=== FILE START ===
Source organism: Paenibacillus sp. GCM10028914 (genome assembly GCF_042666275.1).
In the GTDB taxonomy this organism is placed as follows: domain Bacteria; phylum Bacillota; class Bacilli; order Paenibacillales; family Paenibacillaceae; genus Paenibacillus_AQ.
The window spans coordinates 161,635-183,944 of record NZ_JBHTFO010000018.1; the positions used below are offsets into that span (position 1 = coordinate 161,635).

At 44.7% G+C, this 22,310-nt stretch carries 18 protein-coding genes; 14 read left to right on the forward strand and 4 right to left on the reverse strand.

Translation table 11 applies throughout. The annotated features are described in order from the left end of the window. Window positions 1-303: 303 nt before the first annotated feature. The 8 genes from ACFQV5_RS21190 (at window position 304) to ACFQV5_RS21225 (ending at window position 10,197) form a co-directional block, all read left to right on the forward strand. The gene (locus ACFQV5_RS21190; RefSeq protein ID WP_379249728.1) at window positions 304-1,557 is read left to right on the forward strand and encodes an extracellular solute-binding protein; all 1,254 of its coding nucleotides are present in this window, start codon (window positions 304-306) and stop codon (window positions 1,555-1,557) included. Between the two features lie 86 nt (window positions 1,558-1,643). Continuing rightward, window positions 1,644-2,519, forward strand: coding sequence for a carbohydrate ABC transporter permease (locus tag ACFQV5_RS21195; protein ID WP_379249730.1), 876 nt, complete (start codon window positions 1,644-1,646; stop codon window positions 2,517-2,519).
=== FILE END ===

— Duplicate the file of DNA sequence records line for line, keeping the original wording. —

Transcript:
Source organism: Paenibacillus sp. GCM10028914 (genome assembly GCF_042666275.1).
In the GTDB taxonomy this organism is placed as follows: domain Bacteria; phylum Bacillota; class Bacilli; order Paenibacillales; family Paenibacillaceae; genus Paenibacillus_AQ.
The window spans coordinates 161,635-183,944 of record NZ_JBHTFO010000018.1; the positions used below are offsets into that span (position 1 = coordinate 161,635).

At 44.7% G+C, this 22,310-nt stretch carries 18 protein-coding genes; 14 read left to right on the forward strand and 4 right to left on the reverse strand.

Translation table 11 applies throughout. The annotated features are described in order from the left end of the window. Window positions 1-303: 303 nt before the first annotated feature. The 8 genes from ACFQV5_RS21190 (at window position 304) to ACFQV5_RS21225 (ending at window position 10,197) form a co-directional block, all read left to right on the forward strand. The gene (locus ACFQV5_RS21190; RefSeq protein ID WP_379249728.1) at window positions 304-1,557 is read left to right on the forward strand and encodes an extracellular solute-binding protein; all 1,254 of its coding nucleotides are present in this window, start codon (window positions 304-306) and stop codon (window positions 1,555-1,557) included. Between the two features lie 86 nt (window positions 1,558-1,643). Continuing rightward, window positions 1,644-2,519, forward strand: coding sequence for a carbohydrate ABC transporter permease (locus tag ACFQV5_RS21195; protein ID WP_379249730.1), 876 nt, complete (start codon window positions 1,644-1,646; stop codon window positions 2,517-2,519).